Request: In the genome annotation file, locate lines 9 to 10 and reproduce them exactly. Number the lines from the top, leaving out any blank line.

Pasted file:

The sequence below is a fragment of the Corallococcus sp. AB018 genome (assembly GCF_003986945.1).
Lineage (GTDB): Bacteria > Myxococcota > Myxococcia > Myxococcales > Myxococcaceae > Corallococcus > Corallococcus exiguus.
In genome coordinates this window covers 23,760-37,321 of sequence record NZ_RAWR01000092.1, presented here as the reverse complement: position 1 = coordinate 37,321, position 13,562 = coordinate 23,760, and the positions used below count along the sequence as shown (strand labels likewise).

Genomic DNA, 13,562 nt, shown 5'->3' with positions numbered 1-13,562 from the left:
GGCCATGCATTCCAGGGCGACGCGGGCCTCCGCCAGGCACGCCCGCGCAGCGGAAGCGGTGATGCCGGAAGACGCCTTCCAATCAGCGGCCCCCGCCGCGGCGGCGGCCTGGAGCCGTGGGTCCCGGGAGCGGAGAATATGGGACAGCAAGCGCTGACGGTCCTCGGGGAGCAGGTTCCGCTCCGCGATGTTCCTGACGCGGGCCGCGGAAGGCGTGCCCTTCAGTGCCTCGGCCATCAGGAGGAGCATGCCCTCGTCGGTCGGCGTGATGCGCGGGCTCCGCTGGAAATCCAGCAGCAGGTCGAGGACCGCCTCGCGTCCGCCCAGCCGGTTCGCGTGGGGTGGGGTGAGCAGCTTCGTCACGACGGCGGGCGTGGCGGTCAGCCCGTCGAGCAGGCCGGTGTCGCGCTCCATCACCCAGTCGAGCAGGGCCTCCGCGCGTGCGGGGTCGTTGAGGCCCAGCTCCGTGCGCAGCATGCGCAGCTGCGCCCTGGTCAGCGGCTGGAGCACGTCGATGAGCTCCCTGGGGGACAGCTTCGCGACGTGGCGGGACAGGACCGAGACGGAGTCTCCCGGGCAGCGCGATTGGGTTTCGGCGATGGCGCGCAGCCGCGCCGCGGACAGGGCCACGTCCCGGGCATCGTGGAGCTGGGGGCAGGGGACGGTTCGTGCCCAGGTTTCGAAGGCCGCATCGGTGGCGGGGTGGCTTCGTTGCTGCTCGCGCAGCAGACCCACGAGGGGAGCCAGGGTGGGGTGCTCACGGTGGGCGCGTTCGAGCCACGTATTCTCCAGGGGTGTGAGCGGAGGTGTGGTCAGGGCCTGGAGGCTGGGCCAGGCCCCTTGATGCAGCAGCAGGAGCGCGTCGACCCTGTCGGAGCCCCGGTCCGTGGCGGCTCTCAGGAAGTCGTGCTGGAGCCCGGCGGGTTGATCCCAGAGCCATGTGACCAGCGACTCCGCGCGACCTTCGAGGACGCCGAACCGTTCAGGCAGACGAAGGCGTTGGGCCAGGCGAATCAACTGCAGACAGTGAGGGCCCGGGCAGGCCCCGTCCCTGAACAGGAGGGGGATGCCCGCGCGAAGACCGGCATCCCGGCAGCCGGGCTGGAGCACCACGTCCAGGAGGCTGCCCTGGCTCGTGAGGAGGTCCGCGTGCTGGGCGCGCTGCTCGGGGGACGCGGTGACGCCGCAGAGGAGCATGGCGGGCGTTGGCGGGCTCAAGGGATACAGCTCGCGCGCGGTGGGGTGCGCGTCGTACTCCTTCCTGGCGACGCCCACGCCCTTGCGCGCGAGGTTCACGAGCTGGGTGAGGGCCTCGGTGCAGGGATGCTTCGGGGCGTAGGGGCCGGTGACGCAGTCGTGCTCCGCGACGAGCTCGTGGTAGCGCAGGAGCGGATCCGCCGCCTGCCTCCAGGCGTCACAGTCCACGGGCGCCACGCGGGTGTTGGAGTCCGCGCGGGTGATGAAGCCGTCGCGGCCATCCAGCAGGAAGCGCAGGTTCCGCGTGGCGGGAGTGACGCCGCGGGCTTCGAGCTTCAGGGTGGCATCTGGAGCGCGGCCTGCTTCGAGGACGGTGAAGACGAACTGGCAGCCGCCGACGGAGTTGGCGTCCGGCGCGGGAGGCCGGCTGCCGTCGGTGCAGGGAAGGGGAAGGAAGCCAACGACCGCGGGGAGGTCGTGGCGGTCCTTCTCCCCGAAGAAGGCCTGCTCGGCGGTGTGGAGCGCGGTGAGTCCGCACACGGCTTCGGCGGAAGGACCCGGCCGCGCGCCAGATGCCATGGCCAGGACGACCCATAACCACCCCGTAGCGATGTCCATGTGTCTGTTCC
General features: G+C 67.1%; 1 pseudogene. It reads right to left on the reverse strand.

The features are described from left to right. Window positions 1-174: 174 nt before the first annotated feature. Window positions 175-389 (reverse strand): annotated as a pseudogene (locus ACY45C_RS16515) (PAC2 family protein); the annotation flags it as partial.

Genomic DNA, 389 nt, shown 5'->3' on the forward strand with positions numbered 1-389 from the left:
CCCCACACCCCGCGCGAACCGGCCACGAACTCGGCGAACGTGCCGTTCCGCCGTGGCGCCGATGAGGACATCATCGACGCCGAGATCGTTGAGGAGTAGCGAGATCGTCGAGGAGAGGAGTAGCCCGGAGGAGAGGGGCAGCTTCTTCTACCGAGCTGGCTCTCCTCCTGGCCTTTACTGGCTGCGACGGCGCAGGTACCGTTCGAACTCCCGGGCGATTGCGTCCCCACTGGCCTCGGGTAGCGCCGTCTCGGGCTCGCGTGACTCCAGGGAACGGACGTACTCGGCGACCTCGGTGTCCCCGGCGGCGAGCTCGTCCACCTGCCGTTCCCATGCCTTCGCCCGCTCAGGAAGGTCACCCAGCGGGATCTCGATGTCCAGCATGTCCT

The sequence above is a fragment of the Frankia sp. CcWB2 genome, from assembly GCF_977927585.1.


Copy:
CCCCACACCCCGCGCGAACCGGCCACGAACTCGGCGAACGTGCCGTTCCGCCGTGGCGCCGATGAGGACATCATCGACGCCGAGATCGTTGAGGAGTAGCGAGATCGTCGAGGAGAGGAGTAGCCCGGAGGAGAGGGGCAGCTTCTTCTACCGAGCTGGCTCTCCTCCTGGCCTTTACTGGCTGCGACGGCGCAGGTACCGTTCGAACTCCCGGGCGATTGCGTCCCCACTGGCCTCGGGTAGCGCCGTCTCGGGCTCGCGTGACTCCAGGGAACGGACGTACTCGGCGACCTCGGTGTCCCCGGCGGCGAGCTCGTCCACCTGCCGTTCCCATGCCTTCGCCCGCTCAGGAAGGTCACCCAGCGGGATCTCGATGTCCAGCATGTCCT

The sequence above is a fragment of the Frankia sp. CcWB2 genome, from assembly GCF_977927585.1.